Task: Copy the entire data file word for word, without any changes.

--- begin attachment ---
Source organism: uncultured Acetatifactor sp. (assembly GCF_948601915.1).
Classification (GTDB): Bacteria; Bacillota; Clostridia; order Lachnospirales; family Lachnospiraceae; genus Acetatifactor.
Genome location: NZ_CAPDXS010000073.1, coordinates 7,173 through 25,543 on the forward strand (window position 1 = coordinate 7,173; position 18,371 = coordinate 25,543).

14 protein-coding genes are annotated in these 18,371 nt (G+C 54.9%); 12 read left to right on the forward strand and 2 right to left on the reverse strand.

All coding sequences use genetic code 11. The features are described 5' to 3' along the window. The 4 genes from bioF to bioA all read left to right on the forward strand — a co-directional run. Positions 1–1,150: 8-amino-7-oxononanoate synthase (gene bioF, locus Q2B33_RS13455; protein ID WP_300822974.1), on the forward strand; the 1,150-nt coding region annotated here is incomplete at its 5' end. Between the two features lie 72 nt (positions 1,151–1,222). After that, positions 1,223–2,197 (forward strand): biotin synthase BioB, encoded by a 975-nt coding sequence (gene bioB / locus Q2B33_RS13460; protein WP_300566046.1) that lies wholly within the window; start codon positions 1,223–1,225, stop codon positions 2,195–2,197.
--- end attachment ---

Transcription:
Source organism: uncultured Acetatifactor sp. (assembly GCF_948601915.1).
Classification (GTDB): Bacteria; Bacillota; Clostridia; order Lachnospirales; family Lachnospiraceae; genus Acetatifactor.
Genome location: NZ_CAPDXS010000073.1, coordinates 7,173 through 25,543 on the forward strand (window position 1 = coordinate 7,173; position 18,371 = coordinate 25,543).

14 protein-coding genes are annotated in these 18,371 nt (G+C 54.9%); 12 read left to right on the forward strand and 2 right to left on the reverse strand.

All coding sequences use genetic code 11. The features are described 5' to 3' along the window. The 4 genes from bioF to bioA all read left to right on the forward strand — a co-directional run. Positions 1–1,150: 8-amino-7-oxononanoate synthase (gene bioF, locus Q2B33_RS13455; protein ID WP_300822974.1), on the forward strand; the 1,150-nt coding region annotated here is incomplete at its 5' end. Between the two features lie 72 nt (positions 1,151–1,222). After that, positions 1,223–2,197 (forward strand): biotin synthase BioB, encoded by a 975-nt coding sequence (gene bioB / locus Q2B33_RS13460; protein WP_300566046.1) that lies wholly within the window; start codon positions 1,223–1,225, stop codon positions 2,195–2,197.